Background: Antiretroviral agents pose a high risk for drug-drug interactions (DDIs), mainly but not limited to being a substrate, inducer or inhibitor of P450 cytochrome enzymes. In part metabolised by other pathways, integrase inhibitors might show a more favourable profile. The aim of this study was to investigate the prevalence of DDIs in daily clinical practice for patients starting different antiretroviral treatment (ART) regimens.
Methods: All patients starting ART in our centre from January 2009 to April 2016 were included. All prescribed co-medications since the start of ART were recorded retrospectively from the medical files and screened for DDIs using the Liverpool HIV drug interaction database. Only DDIs between antiretroviral and non-antiretroviral drugs were considered.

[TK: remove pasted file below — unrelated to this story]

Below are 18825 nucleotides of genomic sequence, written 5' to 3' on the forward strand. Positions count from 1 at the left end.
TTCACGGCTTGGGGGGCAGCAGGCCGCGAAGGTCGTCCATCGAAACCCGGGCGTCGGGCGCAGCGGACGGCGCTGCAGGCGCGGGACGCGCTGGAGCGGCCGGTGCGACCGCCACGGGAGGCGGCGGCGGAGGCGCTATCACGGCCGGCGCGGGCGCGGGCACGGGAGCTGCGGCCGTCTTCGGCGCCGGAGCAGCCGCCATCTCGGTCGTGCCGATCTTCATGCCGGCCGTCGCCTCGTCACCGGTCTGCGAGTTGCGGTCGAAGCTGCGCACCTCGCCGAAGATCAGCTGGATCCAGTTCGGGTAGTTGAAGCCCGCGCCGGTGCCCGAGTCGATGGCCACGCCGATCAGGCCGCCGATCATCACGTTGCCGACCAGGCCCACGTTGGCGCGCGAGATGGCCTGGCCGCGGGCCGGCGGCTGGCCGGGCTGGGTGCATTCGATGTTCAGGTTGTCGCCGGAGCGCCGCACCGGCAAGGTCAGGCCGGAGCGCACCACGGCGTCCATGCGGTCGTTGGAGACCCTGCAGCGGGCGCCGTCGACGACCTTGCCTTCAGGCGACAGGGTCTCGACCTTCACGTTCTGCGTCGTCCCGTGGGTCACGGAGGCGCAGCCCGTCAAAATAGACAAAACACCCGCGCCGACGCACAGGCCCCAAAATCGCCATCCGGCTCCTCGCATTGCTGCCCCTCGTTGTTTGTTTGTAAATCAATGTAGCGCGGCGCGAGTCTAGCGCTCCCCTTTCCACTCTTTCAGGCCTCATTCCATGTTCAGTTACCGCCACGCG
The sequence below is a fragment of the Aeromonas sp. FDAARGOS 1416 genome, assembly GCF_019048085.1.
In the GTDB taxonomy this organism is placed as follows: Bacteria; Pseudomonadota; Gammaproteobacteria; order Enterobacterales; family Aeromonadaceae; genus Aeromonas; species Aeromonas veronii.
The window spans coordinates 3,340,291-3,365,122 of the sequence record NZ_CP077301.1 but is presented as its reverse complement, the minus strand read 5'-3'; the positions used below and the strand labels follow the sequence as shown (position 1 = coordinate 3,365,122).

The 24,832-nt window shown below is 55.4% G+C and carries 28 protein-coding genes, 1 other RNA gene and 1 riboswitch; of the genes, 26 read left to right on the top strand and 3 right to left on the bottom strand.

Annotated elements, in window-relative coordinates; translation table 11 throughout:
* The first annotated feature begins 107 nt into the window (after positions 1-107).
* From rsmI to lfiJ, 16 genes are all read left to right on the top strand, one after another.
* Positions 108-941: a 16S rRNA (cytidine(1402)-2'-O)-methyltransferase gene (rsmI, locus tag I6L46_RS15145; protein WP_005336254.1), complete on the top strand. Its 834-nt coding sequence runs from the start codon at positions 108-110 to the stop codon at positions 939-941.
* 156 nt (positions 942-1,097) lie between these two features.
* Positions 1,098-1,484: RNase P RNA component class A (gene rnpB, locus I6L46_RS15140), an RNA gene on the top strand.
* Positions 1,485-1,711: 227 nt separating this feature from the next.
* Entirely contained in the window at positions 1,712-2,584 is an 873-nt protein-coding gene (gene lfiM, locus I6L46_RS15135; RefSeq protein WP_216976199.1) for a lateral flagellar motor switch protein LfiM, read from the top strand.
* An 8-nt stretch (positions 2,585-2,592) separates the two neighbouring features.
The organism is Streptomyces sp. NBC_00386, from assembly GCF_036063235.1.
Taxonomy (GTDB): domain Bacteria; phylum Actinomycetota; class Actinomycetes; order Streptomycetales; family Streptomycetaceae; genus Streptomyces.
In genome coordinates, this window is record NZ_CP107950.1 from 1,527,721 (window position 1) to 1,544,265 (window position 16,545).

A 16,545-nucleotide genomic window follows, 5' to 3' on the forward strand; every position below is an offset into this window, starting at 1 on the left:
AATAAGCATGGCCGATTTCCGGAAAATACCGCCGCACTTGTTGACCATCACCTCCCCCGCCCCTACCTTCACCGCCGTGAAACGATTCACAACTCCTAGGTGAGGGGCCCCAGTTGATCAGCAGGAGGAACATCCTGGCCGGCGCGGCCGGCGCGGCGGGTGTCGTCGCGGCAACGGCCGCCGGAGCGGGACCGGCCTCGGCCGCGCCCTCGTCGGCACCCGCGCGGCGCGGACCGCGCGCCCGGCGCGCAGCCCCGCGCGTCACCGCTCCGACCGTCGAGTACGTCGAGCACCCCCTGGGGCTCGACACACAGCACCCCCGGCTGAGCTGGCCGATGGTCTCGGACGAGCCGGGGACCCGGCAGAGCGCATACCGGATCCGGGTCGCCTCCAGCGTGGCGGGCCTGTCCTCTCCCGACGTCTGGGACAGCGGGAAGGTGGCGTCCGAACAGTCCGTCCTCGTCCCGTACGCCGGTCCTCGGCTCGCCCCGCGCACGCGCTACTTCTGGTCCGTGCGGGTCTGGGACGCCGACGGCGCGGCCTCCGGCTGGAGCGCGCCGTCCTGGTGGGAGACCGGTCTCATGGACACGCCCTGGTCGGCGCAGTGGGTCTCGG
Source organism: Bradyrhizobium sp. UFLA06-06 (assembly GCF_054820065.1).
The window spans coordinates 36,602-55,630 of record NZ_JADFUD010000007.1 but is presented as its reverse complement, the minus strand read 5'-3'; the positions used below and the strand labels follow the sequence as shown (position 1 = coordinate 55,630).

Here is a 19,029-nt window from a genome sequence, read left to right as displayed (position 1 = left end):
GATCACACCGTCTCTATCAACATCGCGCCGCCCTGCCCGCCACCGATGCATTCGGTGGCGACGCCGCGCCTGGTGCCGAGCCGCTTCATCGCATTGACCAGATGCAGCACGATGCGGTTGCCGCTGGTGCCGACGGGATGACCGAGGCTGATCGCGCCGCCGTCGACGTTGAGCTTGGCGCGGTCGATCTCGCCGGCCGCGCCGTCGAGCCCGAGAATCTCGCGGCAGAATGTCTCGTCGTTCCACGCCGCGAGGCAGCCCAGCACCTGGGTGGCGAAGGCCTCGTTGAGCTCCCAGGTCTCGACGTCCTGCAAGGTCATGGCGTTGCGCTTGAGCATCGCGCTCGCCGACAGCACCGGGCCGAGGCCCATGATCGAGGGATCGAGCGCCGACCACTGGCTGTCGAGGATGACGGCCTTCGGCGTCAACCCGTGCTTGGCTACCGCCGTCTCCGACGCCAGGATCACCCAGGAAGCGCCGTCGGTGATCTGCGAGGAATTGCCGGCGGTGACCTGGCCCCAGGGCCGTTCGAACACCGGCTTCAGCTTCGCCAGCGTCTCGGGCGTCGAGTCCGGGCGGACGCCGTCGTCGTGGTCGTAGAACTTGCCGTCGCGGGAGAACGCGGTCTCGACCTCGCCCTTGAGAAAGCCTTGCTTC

Results: We included 145 patients, of which 42% were on an integrase inhibitor-based regimen, mainly dolutegravir and elvitegravir. Of the patients, 78% (n = 113) took co-medication. Potential DDIs were seen in 63% of the patients with co-medication; contraindicated prescriptions were detected in 1%. Protease inhibitor-based ART was a risk factor for DDI (odds ratio (OR) 2.57; 95% confidence interval (CI) 1.06-6.19), in contrast to non-nucleoside reverse transcriptase inhibitor-based ART (OR 0.77; 95% CI 0.32-1.84). Concerning integrase inhibitors, a significantly lower risk was seen with dolutegravir-based treatment (OR 0.35; 95% CI 0.15-0.82), though not for elvitegravir-based ART (OR 2.51; 95% CI 0.66-9.58).
Conclusions: ART regimens pose a dissimilar risk for drug-drug interactions in clinical practice. Regarding the use of integrase inhibitors, a significantly lower risk was seen with dolutegravir-based treatment.